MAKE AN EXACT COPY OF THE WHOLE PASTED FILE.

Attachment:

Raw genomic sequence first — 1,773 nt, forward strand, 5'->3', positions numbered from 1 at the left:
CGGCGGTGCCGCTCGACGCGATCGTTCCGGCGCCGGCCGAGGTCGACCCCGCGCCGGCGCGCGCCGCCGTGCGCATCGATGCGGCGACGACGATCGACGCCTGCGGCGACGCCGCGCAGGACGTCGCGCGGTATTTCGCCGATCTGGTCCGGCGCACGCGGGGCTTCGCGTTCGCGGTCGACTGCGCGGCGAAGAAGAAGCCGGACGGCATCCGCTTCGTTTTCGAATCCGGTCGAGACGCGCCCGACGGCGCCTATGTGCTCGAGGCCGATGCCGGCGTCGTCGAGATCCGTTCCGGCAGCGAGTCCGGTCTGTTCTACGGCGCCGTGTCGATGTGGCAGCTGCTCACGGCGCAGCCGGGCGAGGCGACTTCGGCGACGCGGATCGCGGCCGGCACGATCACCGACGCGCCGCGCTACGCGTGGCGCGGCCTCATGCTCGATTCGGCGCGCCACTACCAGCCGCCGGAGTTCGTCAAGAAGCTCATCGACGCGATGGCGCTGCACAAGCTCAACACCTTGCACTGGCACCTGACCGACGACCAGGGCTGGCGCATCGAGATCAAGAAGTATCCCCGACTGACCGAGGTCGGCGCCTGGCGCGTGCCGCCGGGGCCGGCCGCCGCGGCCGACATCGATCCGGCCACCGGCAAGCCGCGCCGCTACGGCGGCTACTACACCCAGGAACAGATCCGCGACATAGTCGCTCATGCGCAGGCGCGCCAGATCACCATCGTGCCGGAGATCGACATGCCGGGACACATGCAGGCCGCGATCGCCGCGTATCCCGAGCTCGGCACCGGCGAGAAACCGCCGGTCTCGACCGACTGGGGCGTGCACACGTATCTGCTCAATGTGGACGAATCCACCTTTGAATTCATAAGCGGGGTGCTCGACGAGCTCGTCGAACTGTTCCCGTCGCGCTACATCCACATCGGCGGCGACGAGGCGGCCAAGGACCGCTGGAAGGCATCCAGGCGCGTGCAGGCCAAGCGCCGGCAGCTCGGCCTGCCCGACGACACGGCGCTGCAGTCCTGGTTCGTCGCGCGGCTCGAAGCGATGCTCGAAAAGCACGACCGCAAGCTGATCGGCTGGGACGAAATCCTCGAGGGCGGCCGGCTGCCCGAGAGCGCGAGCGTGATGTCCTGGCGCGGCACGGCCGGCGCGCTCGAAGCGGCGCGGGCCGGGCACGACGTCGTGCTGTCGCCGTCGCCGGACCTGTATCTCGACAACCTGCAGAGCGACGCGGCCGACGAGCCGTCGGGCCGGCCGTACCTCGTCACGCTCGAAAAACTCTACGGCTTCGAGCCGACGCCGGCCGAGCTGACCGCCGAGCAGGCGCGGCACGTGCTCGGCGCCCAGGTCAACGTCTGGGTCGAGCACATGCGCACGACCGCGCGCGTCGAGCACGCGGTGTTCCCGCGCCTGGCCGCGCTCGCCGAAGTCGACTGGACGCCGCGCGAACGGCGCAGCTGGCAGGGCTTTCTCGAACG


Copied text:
Raw genomic sequence first — 1,773 nt, forward strand, 5'->3', positions numbered from 1 at the left:
CGGCGGTGCCGCTCGACGCGATCGTTCCGGCGCCGGCCGAGGTCGACCCCGCGCCGGCGCGCGCCGCCGTGCGCATCGATGCGGCGACGACGATCGACGCCTGCGGCGACGCCGCGCAGGACGTCGCGCGGTATTTCGCCGATCTGGTCCGGCGCACGCGGGGCTTCGCGTTCGCGGTCGACTGCGCGGCGAAGAAGAAGCCGGACGGCATCCGCTTCGTTTTCGAATCCGGTCGAGACGCGCCCGACGGCGCCTATGTGCTCGAGGCCGATGCCGGCGTCGTCGAGATCCGTTCCGGCAGCGAGTCCGGTCTGTTCTACGGCGCCGTGTCGATGTGGCAGCTGCTCACGGCGCAGCCGGGCGAGGCGACTTCGGCGACGCGGATCGCGGCCGGCACGATCACCGACGCGCCGCGCTACGCGTGGCGCGGCCTCATGCTCGATTCGGCGCGCCACTACCAGCCGCCGGAGTTCGTCAAGAAGCTCATCGACGCGATGGCGCTGCACAAGCTCAACACCTTGCACTGGCACCTGACCGACGACCAGGGCTGGCGCATCGAGATCAAGAAGTATCCCCGACTGACCGAGGTCGGCGCCTGGCGCGTGCCGCCGGGGCCGGCCGCCGCGGCCGACATCGATCCGGCCACCGGCAAGCCGCGCCGCTACGGCGGCTACTACACCCAGGAACAGATCCGCGACATAGTCGCTCATGCGCAGGCGCGCCAGATCACCATCGTGCCGGAGATCGACATGCCGGGACACATGCAGGCCGCGATCGCCGCGTATCCCGAGCTCGGCACCGGCGAGAAACCGCCGGTCTCGACCGACTGGGGCGTGCACACGTATCTGCTCAATGTGGACGAATCCACCTTTGAATTCATAAGCGGGGTGCTCGACGAGCTCGTCGAACTGTTCCCGTCGCGCTACATCCACATCGGCGGCGACGAGGCGGCCAAGGACCGCTGGAAGGCATCCAGGCGCGTGCAGGCCAAGCGCCGGCAGCTCGGCCTGCCCGACGACACGGCGCTGCAGTCCTGGTTCGTCGCGCGGCTCGAAGCGATGCTCGAAAAGCACGACCGCAAGCTGATCGGCTGGGACGAAATCCTCGAGGGCGGCCGGCTGCCCGAGAGCGCGAGCGTGATGTCCTGGCGCGGCACGGCCGGCGCGCTCGAAGCGGCGCGGGCCGGGCACGACGTCGTGCTGTCGCCGTCGCCGGACCTGTATCTCGACAACCTGCAGAGCGACGCGGCCGACGAGCCGTCGGGCCGGCCGTACCTCGTCACGCTCGAAAAACTCTACGGCTTCGAGCCGACGCCGGCCGAGCTGACCGCCGAGCAGGCGCGGCACGTGCTCGGCGCCCAGGTCAACGTCTGGGTCGAGCACATGCGCACGACCGCGCGCGTCGAGCACGCGGTGTTCCCGCGCCTGGCCGCGCTCGCCGAAGTCGACTGGACGCCGCGCGAACGGCGCAGCTGGCAGGGCTTTCTCGAACG